In his first year with the men's swimming and diving team, Dean Farris shattered numerous records and led the Crimson to an Ivy League championship.
With the 16-11 loss to Cornell in the semifinals of the Ivy League Tournament, the women's lacrosse team's season has drawn to a close.
Although the Crimson lost 13-6, the team will have a shot at redemption on Friday when it faces Cornell again in the Ivy Tournament semifinal.
Harvard competed in its final Ancient Eight home matchup of the season. The Crimson was unable to mount a comeback against Penn despite late-game heroics on Senior Night.
A week ago, the Harvard women’s lacrosse managed just five goals against No. 7 Princeton. This Saturday, the Crimson’s attack matched that total in the first 12 minutes of its matchup against Brown.
For 15 minutes of Saturday’s game against No. 7 Princeton, everything seemed to be going well for the Harvard women’s lacrosse team. The Tigers had scored three times, and the Crimson had answered each goal with a score of its own, leaving the game tied at 3-3 halfway through the opening period. However, the Tigers had a significant edge in the only category that really counts. Princeton (9-1, 3-0 Ivy League) blew Harvard (6-5, 3-1 Ivy) away with a barrage of goals, erasing any memory of the early tie as it beat the Crimson, 20-5, in Princeton, N.J.
In each of its last two matchups, the Harvard women’s lacrosse team has had to contend with a late push from its opponent. Dartmouth’s late efforts would not be enough to overcome a dominating offensive performance from the Crimson. In the end, Harvard (6-4, 3-0 Ivy) came away with the win in Hanover, N.H., beating out the Big Green, 17-12 to remain undefeated in the Ancient Eight.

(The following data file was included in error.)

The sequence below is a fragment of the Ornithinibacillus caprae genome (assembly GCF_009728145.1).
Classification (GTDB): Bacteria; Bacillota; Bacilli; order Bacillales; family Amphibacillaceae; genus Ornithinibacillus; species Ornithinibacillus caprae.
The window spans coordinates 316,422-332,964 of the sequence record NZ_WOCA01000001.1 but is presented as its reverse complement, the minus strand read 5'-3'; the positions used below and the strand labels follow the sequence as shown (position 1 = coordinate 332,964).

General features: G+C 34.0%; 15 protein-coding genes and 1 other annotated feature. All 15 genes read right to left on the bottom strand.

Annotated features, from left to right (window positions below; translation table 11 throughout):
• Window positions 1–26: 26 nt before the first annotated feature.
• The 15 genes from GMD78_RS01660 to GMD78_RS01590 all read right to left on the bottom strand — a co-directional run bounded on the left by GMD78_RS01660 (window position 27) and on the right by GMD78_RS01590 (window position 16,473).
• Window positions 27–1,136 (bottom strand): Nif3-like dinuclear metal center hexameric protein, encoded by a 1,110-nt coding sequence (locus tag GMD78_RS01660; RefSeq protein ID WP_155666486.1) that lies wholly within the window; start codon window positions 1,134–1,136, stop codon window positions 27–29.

The Harvard women’s lacrosse team certainly has experience with close games. Tuesday’s non-conference matchup against Stanford at Harvard Stadium fit the pattern. Despite holding the lead for the majority of the game, the Crimson let up a goal in the final two seconds to lose by a single tally, 10-9.
In a scrappy, back and forth contest with Columbia, Harvard took the match up 10-8. The victory marks the team’s fourth game this season that has been decided by two points or fewer.
In 2017, the Crimson completed an undefeated dual campaign, won the regular season Ancient Eight title, and brought home a 24th Ivy League Championship Meet crown. This week, Harvard added another accomplishment to its collection, finishing 27th at the NCAA Men’s Swimming and Diving Championships. The team also picked up three All-America honors, its highest total since 2005.
Senior Marisa Romeo tallied four goals for the third time in the previous four contests.
On Wednesday, the Bob Kiphuth Trophy—the award given to the winner of the men’s Ivy League Swimming and Diving Championships—arrived at Blodgett Pool. After four days of competition, it will be staying in Cambridge for the next year.
Recruiting has played a huge part in the team’s improvement. Since 2011, head coach Lisa Miller has brought on 28 high school All-Americans. In 2014, the team’s incoming freshmen—now seniors—were ranked the seventh-best recruiting class in the nation.
The Crimson kicked off its season in decisive fashion on Saturday, riding a dominant offensive performance to an 18-11 win over the University of New Hampshire in Durham, N.H.
The Harvard men’s swimming and diving team’s meet against Yale was supposed to be a competitive affair—a matchup between the two remaining undefeated programs in the Ivy League, featuring some of the conference’s top swimmers. In the end, though, the contest looked more like just another practice for the Crimson.
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